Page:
It has been unseasonably warm in California. Today it was 70°F and I opted to eat my breakfast outside because what kind of jerk wastes weather like this? I felt like I was on vacation, with my yogurt and my banana and my copy of “The Devil in the White City”. But don’t worry: I suffer from a perennial inability to stay in the present moment, so I immediately felt guilty for feeling so good.
What you see in the foreground is my father-in-law’s massive DIY project that involves French drains and wheelbarrows full of rocks and other things I don’t understand but appreciate aesthetically. Occasionally a gopher will pop up out of one of the holes in the yard but they have been too fast for me to photograph.
Writing from: sunny, confused California. Listening to: my external drive backing up my computer for the first time in a while, whoops.
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As we were driving to see some friends this evening, thinking about today’s photo made me a little irritated. You see, we were on our way to see not only adorable friends but their adorable child, and I am always concerned about posting pictures of kids online. So I knew today’s photo could not be the inevitably awesome photo I would take of this small human I am fond of, and then I felt guilty about the whole line of thinking. Sure, it’s a fun project, this photo-a-day thing, but it does objectify objects and humans in my life. Although I’m pretty sure objects do not object to being objectified, I avoid objectifying humans.
(Cats are fair game. Sorry not sorry, cats.)
I could go on and discuss objectification in photography and wow that would be so exciting for us all but I need sleep. So today’s photo is of a ceiling lamp that reminded me of an ominous eyeball. Turning the eye back on the beholder and all that. And the lamp transforms when you pull on one of the two cords, so you can have a little light or a lot. In the “shut” phase it kinda looks like the Death Star. There is nothing I do not love about this lamp. I loved it so much I lay on the floor to take a photo of it from below.
And then I started thinking about how much I love “The Prisoner” (the original series, not the remake) and why I didn’t go to Portmeirion while I was vaguely in proximity. Beholder … eye … be seeing you … I suppose that was the train of thought, but let’s not kid ourselves. I was probably randomly thinking about “The Prisoner” because that’s what I do. Have you seen it?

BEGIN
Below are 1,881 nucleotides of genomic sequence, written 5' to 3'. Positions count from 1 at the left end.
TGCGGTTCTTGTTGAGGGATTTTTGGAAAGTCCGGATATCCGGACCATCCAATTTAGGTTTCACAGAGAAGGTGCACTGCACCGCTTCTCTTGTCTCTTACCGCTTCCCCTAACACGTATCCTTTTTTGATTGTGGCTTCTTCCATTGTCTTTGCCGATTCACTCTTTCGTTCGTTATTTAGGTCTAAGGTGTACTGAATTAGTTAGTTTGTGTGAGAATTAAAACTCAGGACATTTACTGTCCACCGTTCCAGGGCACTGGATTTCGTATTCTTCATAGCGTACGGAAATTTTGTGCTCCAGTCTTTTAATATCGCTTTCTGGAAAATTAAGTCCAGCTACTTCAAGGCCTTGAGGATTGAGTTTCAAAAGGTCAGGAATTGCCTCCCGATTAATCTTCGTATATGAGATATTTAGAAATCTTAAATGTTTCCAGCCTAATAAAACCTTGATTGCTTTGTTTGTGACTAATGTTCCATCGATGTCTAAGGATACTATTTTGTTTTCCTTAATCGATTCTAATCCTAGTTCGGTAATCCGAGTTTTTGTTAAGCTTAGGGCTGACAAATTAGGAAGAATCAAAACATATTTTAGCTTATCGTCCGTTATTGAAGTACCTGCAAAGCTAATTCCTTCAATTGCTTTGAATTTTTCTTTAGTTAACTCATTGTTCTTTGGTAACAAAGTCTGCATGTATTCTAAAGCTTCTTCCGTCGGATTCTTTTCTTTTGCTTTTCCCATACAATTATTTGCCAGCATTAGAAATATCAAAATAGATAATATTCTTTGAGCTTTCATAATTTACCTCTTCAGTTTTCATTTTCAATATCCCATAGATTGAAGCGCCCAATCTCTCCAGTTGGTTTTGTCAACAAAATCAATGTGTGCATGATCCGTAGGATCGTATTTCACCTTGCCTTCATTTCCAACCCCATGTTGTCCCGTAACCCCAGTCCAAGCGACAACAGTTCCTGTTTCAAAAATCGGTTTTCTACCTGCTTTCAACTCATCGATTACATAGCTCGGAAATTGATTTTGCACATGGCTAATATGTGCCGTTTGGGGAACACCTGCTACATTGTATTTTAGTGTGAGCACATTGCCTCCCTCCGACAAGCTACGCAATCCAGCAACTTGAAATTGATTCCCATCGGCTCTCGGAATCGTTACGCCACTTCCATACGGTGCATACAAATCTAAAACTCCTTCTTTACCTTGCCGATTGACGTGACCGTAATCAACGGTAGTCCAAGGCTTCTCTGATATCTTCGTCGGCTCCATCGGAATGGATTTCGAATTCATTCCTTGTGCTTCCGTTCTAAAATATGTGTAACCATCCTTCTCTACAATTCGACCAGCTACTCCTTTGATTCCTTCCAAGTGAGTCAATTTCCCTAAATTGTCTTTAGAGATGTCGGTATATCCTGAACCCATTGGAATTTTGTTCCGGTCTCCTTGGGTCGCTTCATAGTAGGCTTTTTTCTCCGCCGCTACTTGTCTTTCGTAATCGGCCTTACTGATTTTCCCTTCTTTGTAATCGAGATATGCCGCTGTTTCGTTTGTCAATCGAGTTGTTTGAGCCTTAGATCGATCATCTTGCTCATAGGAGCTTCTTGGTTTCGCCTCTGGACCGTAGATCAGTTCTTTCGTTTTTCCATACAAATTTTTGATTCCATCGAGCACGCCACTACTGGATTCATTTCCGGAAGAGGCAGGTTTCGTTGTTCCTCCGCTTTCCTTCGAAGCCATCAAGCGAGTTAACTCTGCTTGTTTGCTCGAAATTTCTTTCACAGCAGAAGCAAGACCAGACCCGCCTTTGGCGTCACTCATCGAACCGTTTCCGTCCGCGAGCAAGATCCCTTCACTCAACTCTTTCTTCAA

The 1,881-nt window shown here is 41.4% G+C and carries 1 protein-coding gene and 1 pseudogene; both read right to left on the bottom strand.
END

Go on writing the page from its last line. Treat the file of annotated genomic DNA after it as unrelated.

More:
Writing from: a mostly-dark room in Marin. Listening to: “One Note” by Alberto Giurioli.
When I look up from my laptop, my view is of smiling Jack sunning himself in the courtyard. Zen occasionally ventures out into the courtyard but cannot resist the all-you-can-eat salad buffet of ornamental plants, so she is shuffled back in, all the while moaning her discontent.
Tough to be dispirited while there are cute cats all around me.
Writing from: a sleepy room in Marin. Listening to: “To the Stars” by Alma.
I thought I had prepared myself for possible points of reverse culture shock. Then I wandered into the candy aisle of our local Walgreens, pictured bottom-right in today’s photo. All I wanted was a pack of mints. There were so many different mints to choose from, and they were right next to a million candy bars, some of which I hadn’t even heard of before. We’ve only been gone for four years! How can so much candy innovation occur in such a short period of time?
The other two photos are from Whole Foods, one from the yogurt case and the other from the nuts aisle. I wasn’t able to capture the scale of either section of the store. There were more things to choose from than I was capable of comprehending of eating, and I really enjoy eating.
Many times while living abroad I pondered what it would be like to walk into a supermarket and be able to choose from different types of food that I wanted to eat as opposed to just different types of food that I could eat. (There were plenty of gluten-free crackers and biscuits in Scotland, but I’ve never enjoyed eating either very much.) Back in America, I’ve been bombarded by so many options that I’ve quickly become overwhelmed. I’m sure it will even out soon, and when it does I hope that I’m able to retain some of this awe over just how many options there are for me here.
Writing from: a room with kale chips in it. Two different flavors, even. Listening to: Zen’s chainsaw purrs. (She likes kale chips almost as much as I do.)
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Bubble tea and board games are two of my favorite things.
Writing from: a quiet room in Marin. Listening to: the soft churn of tumble-drying laundry.